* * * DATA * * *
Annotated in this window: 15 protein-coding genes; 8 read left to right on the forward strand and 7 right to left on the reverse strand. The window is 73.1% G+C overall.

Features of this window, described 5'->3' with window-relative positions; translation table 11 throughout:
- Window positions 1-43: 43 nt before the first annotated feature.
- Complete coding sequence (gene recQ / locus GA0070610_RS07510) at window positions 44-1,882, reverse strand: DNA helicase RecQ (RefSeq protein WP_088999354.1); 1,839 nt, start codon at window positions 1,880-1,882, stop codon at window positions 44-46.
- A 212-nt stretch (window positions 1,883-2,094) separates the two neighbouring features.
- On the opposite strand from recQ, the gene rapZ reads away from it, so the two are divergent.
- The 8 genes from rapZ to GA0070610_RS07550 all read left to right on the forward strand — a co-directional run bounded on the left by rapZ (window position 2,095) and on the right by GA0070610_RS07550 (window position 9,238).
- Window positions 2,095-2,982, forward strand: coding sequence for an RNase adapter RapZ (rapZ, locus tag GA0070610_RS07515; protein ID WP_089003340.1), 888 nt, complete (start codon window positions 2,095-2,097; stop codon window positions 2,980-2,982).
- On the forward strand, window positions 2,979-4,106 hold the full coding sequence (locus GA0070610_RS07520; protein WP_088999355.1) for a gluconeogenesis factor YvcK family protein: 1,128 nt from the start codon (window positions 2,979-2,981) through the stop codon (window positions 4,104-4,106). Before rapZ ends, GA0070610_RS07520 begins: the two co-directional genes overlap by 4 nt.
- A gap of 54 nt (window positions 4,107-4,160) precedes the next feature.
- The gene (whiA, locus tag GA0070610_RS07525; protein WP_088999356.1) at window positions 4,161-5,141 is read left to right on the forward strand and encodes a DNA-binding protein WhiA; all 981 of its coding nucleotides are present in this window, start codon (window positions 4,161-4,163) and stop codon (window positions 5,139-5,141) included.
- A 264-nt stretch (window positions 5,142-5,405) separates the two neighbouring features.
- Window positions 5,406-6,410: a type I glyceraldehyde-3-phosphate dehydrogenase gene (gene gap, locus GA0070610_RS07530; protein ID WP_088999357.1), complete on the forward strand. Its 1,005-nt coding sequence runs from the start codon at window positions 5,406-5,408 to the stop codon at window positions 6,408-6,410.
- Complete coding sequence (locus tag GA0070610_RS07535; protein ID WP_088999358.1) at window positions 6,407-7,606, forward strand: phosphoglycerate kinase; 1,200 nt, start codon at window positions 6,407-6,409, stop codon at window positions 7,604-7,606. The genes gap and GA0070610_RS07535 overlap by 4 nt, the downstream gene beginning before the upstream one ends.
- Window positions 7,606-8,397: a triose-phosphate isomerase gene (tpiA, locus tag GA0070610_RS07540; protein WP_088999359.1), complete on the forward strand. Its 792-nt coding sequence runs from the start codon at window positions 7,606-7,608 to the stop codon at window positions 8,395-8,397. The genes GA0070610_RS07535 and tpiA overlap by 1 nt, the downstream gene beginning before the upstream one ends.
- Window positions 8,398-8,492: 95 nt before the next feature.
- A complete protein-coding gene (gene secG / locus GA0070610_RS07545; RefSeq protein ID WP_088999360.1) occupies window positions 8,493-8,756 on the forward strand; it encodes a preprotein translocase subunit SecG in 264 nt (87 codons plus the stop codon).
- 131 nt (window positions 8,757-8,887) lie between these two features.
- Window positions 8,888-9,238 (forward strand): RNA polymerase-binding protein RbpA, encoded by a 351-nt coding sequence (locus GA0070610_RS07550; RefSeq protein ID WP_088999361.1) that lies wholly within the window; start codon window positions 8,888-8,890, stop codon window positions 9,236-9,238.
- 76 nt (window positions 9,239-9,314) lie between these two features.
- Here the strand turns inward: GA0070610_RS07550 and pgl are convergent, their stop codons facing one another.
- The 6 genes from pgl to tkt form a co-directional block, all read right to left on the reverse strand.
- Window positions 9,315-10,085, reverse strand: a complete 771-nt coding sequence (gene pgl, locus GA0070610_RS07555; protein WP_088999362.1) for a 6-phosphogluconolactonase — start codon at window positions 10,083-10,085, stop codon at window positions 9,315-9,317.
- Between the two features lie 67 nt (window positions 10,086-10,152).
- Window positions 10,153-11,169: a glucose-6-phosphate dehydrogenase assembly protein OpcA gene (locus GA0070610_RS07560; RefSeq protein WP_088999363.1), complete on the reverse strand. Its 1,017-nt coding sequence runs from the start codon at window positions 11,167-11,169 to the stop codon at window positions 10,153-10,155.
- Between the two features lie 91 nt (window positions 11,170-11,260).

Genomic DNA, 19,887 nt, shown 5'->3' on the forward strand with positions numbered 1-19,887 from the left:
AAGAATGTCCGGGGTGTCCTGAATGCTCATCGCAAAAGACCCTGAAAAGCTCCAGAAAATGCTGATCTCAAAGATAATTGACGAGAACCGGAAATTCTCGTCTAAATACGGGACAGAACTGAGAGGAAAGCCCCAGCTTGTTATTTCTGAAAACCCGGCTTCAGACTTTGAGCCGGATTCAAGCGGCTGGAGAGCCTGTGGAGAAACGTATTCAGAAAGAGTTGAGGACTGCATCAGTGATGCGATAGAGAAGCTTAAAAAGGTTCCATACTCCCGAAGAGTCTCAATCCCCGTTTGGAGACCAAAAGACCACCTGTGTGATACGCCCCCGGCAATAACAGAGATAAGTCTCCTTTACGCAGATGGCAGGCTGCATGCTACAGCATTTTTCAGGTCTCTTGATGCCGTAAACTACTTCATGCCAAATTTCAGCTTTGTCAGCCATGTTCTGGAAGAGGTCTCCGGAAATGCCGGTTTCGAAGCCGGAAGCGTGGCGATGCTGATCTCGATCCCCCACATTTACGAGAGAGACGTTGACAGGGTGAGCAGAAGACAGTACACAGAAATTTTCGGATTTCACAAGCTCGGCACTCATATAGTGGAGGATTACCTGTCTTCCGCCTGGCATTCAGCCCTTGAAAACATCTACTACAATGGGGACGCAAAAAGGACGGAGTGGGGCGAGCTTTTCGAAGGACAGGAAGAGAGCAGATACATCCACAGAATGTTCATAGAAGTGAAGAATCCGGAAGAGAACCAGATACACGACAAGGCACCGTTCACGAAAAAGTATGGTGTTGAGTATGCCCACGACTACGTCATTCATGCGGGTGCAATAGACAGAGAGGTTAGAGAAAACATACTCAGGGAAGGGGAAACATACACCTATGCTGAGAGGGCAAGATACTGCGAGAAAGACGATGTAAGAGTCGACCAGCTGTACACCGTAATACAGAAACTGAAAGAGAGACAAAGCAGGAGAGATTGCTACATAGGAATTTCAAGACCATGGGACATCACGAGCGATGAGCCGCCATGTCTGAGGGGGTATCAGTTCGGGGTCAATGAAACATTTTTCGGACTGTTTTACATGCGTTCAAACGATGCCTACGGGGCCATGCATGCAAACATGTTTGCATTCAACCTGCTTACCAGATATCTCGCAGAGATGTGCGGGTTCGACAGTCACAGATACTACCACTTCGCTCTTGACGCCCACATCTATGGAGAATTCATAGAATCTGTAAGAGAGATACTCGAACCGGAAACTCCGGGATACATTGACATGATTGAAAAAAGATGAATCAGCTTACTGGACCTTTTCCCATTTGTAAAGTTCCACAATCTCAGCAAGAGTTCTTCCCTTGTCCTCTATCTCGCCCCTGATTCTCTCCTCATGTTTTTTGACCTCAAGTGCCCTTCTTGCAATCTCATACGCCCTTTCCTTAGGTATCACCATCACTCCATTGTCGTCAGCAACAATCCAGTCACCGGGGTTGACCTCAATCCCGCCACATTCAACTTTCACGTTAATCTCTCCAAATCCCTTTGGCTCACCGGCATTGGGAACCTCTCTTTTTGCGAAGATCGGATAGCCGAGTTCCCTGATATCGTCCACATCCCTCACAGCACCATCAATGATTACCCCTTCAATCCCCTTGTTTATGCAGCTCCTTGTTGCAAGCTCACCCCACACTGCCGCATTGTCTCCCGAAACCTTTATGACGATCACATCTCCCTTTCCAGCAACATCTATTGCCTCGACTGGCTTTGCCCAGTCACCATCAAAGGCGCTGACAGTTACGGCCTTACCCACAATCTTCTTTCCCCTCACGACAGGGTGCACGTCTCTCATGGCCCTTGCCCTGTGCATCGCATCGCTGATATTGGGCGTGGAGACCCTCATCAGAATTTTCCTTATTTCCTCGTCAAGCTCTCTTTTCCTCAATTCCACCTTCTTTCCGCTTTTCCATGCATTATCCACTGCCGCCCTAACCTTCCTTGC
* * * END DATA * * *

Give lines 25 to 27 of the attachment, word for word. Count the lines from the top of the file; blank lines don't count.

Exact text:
- Window positions 10,153-11,169: a glucose-6-phosphate dehydrogenase assembly protein OpcA gene (locus GA0070610_RS07560; RefSeq protein WP_088999363.1), complete on the reverse strand. Its 1,017-nt coding sequence runs from the start codon at window positions 11,167-11,169 to the stop codon at window positions 10,153-10,155.
- Between the two features lie 91 nt (window positions 11,170-11,260).

Genomic DNA, 19,887 nt, shown 5'->3' on the forward strand with positions numbered 1-19,887 from the left: